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    Not a T2 but only got told how to work out exchanges for food 30+ years ago. Never saw a dietitian until this year and that was regarding my stomach and diabetes. She was staggered at my detail and knowledge. She asked why I was there! Explained that I couldn't keep weight on and could only eat certain foods due to stomach trouble. She said as I could obviously work out insulin/carbs etc to add in ice-cream and condensed milk.... Went back to my gastroenterologist and he said, no way for condensed milk-it would make my stomach worse, and as I found out with ice cream-perfect blousing but it raises my levels 12-18 hours later.

    The dietitian admitted I knew my body best and the only thing I could do was to add dried milk to my milk intake from all her advice. In the end, the thing that has added extra weight on and kept my weight reasonable now is the tablet Letrozole. Gained almost a stone since taking that.

    Every consultant (I've had a lot) in 30 years and the nurses have known I have never seen a dietitian. Even for my pump training I did not have to attend courses as I could prove I knew my carbs/ratios etc. still, nobody has ever asked how Ikept lean and low hba1c's and reasonable cholesterol.
     
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  17. zand

    zand Type 2 · Master

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    Many of us have found that a low carb diet increases kidney function. There was a lady on here who had quite severe kidney impairment. A few of us tentatively suggested she try LCHF and her kidney function improved dramatically. We suggested low carb, moderate protein and high fat. It worked.
     
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    #77 zand, Aug 19, 2016 at 5:33 PM
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  18. zand

    zand Type 2 · Master

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    My prescribed diet made me gain 8 pounds in 2 weeks! That's why I didn't stick to it after 2 weeks.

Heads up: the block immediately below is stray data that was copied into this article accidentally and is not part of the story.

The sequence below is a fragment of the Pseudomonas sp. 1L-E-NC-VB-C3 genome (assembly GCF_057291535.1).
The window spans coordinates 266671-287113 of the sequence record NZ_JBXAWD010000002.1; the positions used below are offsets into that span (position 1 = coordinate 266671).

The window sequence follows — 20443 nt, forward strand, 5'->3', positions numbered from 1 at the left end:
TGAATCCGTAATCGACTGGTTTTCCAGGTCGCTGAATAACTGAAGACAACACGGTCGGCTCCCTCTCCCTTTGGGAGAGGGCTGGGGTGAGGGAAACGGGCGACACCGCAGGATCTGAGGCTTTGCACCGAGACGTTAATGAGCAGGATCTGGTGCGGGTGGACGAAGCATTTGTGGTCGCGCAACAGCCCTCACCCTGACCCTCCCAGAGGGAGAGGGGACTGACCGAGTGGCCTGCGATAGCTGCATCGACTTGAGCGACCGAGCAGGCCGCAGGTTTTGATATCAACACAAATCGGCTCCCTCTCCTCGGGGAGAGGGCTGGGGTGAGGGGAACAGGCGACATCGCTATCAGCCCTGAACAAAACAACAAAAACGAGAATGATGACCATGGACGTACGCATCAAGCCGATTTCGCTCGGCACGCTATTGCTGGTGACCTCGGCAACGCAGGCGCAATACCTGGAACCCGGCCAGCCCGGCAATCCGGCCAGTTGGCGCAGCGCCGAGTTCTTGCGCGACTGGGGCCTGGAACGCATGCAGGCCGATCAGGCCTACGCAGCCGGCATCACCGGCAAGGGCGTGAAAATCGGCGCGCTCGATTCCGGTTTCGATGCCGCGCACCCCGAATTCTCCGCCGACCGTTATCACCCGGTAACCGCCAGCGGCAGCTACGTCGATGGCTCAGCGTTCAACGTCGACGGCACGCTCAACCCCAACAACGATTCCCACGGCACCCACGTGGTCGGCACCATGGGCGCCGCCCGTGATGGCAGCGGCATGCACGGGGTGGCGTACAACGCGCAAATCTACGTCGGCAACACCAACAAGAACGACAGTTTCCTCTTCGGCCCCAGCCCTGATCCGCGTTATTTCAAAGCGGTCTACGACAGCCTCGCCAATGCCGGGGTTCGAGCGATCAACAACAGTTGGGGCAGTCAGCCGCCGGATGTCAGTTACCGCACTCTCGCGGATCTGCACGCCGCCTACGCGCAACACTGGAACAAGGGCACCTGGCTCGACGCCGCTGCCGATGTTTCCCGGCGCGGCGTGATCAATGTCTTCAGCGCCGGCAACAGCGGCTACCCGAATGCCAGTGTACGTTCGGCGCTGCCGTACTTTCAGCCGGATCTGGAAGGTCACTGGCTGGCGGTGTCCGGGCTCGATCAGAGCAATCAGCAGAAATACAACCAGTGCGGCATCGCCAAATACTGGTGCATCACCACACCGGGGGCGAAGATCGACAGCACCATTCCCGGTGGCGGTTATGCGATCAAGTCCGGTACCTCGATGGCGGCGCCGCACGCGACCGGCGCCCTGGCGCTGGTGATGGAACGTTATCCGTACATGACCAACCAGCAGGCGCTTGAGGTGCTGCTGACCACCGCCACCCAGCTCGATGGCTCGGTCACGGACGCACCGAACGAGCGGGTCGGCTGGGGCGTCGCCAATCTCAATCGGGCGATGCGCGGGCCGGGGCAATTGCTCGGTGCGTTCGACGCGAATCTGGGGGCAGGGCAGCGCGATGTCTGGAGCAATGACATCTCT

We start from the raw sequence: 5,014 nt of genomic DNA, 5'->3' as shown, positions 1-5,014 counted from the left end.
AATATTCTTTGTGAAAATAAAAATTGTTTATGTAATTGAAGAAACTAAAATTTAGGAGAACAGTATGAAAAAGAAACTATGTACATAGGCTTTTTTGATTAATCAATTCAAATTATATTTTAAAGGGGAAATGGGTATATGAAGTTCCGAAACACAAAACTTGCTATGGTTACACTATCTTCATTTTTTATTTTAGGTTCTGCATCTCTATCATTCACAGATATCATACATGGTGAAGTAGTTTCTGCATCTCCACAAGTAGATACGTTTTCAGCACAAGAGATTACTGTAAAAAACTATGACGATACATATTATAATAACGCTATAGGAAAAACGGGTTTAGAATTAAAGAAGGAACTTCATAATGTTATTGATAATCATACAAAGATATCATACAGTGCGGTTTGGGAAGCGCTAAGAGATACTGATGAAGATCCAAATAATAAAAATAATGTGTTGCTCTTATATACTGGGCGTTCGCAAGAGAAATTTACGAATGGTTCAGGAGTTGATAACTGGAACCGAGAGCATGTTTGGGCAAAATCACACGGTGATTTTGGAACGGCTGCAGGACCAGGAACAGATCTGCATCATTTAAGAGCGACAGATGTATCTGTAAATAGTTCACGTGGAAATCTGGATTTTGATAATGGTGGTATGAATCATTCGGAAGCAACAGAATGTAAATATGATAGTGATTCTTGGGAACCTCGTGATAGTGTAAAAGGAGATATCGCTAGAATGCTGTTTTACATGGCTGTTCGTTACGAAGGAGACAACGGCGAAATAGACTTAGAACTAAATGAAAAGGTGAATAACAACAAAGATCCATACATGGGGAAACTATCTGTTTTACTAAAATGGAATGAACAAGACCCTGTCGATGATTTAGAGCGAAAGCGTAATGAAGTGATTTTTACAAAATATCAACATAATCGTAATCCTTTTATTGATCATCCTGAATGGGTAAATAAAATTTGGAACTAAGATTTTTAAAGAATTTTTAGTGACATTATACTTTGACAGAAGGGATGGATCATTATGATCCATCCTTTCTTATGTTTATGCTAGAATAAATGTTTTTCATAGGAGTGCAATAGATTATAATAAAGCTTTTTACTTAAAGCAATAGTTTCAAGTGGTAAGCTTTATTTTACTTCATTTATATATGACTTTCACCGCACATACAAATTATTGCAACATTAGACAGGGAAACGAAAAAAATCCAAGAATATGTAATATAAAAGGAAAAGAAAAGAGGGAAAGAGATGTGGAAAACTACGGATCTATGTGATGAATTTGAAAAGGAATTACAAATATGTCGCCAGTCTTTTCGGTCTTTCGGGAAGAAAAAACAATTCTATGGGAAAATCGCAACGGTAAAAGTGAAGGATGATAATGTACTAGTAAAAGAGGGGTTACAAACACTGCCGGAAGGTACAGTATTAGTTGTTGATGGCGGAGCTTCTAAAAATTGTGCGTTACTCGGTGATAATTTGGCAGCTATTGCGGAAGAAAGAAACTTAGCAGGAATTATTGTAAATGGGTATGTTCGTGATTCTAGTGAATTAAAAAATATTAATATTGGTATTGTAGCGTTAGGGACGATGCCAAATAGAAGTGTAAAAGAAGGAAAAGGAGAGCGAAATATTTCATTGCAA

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  19. ickihun

    ickihun Type 2 · Master

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    I totally agree.

    We need a poll.
    Why does diabetic educators not listen to their patients?
    A) cannot be bothered
    B) mentally exhaused dealing with every indiviual case
    C) don't know anything other than 'book'
    D) doing job too long so arrogance sets in and educator knows best
    E) I'm not overweight so they arent doing what I'm doing, right?
    F) I cannot believe they are having less than 1600 cals a day, they're liars!
    ......should I go on?
     
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  20. datkins65

    datkins65 Type 2 · Active Member

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    I think I have a problem with dairy, and I did not realize it until one of my patients said she had to leave it out because she was not feeling well on the days she ingested cheese or consumed milk products. I dropped it from my diet and many of my stomach issues resolved and I was able to tolerate more raw vegetables that I love without the gas and stomach pain. Many of the patient's in my program noticed the same thing. Who would figure?

    I have observed that by using olive oil primarily, the ratio between the LDL and HDL improves greatly in my labs and many of the patients I continue to see.

    I apologize, for the "all diabetics" which also includes myself! You are 100% right, my doctor just ignored many of my own issues with GERD (reflux) , and constipation and allergies. I believe that doctors are not prepared to spend the time with the patient to truly know a patient. In the states, they average less than 6 minutes per patient which is a travesty. A person would think a physician would especially know that we all are not the same and one size does not fit all.